FILE - In this Jan. 9, 2019 file photo, construction crews install new border wall sections seen from Tijuana, Mexico. Sen. Dick Durbin, D-Ill., says the Pentagon is planning to tap $1 billion in leftover funds from military pay and pensions accounts to help President Donald Trump pay for his long-sought border wall. Durbin told The Associated Press, “it’s coming out of military pay and pensions, $1 billion, that’s the plan.”(AP Photo/Gregory Bull, File)
New sections of the border wall are installed near Tijuana, Mexico in January © AP

The Republican-led Senate has issued a stinging rebuke of Donald Trump’s border wall, voting to block the president’s declaration of an emergency at the Mexican frontier and prevent him from accessing funds to start construction of the barrier.

The vote on Thursday pitted Mr Trump against some of the most prominent members of his own party and will force him to issue the first veto of his presidency if he wants to proceed with taking money from other federal agencies to fund wall construction.

In addition to some Senate Republicans who have bucked Mr Trump in the past — including Maine’s Susan Collins and Alaska’s Lisa Murkowski — Thursday’s 59 to 41 vote saw a wider array of party stalwarts turn against the president, including Utah’s Mitt Romney.

In total, 12 Republicans voted for the measure, including Mike Lee, Marco Rubio, Rand Paul and Lamar Alexander.

After Thursday’s vote, the president responded with a one-word tweet: ‘”VETO!”

“This is not a vote against border security,” Mr Romney said ahead of the vote, arguing that he was concerned about the precedent of the White House moving forward with a policy overtly rejected by Congress. “For the executive branch to override a law passed by Congress would make it the ultimate power rather than a balancing power.”

The measure passed by the Senate has already been approved by the Democratic-controlled House of Representatives, requiring Mr Trump to either sign the legislation into law or veto it. A veto would require two-thirds of both the House and Senate to override, which appears unlikely.

The vote nevertheless marks the president’s second big defeat in the Senate in less than 24 hours.

On Wednesday evening the Senate voted for a second time to end US military assistance to the Saudi-led coalition in Yemen by a vote of 54 to 46, raising the possibility that Mr Trump will have to use his veto powers to block that resolution as well.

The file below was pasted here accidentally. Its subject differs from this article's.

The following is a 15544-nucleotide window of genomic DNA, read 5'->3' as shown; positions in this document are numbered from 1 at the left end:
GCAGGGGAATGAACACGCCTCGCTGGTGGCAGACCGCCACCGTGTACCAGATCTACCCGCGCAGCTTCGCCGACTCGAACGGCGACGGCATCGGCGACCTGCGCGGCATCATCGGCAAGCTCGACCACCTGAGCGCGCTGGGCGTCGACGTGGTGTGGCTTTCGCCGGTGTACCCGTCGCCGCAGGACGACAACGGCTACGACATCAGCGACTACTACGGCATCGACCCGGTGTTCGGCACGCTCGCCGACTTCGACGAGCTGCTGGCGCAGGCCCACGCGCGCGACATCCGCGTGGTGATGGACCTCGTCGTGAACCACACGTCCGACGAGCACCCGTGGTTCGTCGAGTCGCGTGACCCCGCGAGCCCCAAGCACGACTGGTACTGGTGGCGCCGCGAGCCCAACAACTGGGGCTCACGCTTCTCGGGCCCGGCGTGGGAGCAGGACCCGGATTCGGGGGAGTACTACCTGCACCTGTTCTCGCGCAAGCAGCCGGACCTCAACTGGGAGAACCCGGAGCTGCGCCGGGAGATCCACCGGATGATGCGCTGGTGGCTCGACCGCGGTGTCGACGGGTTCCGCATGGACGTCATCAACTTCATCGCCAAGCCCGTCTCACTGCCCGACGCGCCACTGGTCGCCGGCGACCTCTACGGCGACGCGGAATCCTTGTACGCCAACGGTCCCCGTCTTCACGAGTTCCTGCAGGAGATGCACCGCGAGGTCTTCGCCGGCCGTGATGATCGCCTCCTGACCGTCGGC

In the lead-up to the Senate’s vote on the emergency declaration, the White House launched a last-minute campaign to win over some of the body’s wavering Republican senators. On Thursday morning, Mr Trump issued one last stark warning to Republican senators who defied the White House.

“A vote for today’s resolution by Republican Senators is a vote for Nancy Pelosi, Crime and the Open Border Democrats!” Mr Trump warned on Twitter.

Yet even Mr Trump appeared resigned to the fact that the eleventh-hour cajoling had failed to persuade enough Republican lawmakers to change their planned votes.

“I’ll probably have to veto,” Mr Trump conceded in the Oval Office a few hours after his tweet on Thursday morning, while continuing to defend the constitutionality of his decision. 

Mr Trump declared a national emergency at the border last month after failing to obtain a government funding deal that would secure enough money to pay for the border wall, a key promise from his 2016 presidential campaign. Already, more than a dozen US states have filed a lawsuit to block the president’s action.

The resolution passed by the Senate has already cleared the House of Representative by a vote of 245 to 182, with 13 Republicans joining House Democrats to back the resolution.

In the Senate, several Republican lawmakers who cast their vote in favour of blocking the emergency declaration said they supported Mr Trump’s plan to erect a wall or barrier on the border.

Lamar Alexander, a Republican senator from Tennessee, said ahead of the vote: “Never before has a president asked for funding, the Congress has not provided it, and then the president has used the national emergency act of 1976 to spend the money anyway.”

“By declaring a national emergency, the president’s action comes into direct conflict with Congress’s authority to determine the appropriation of funds, a power vested in Congress,” said Ms Collins, a Republican senator of Maine.

“This issue is not about strengthening our border security, a goal that I support and have voted to advance. [Rather] it is a solemn occasion involving whether or not this body will stand up for institutional prerogatives and will support the separation of powers enshrined in our constitution.”

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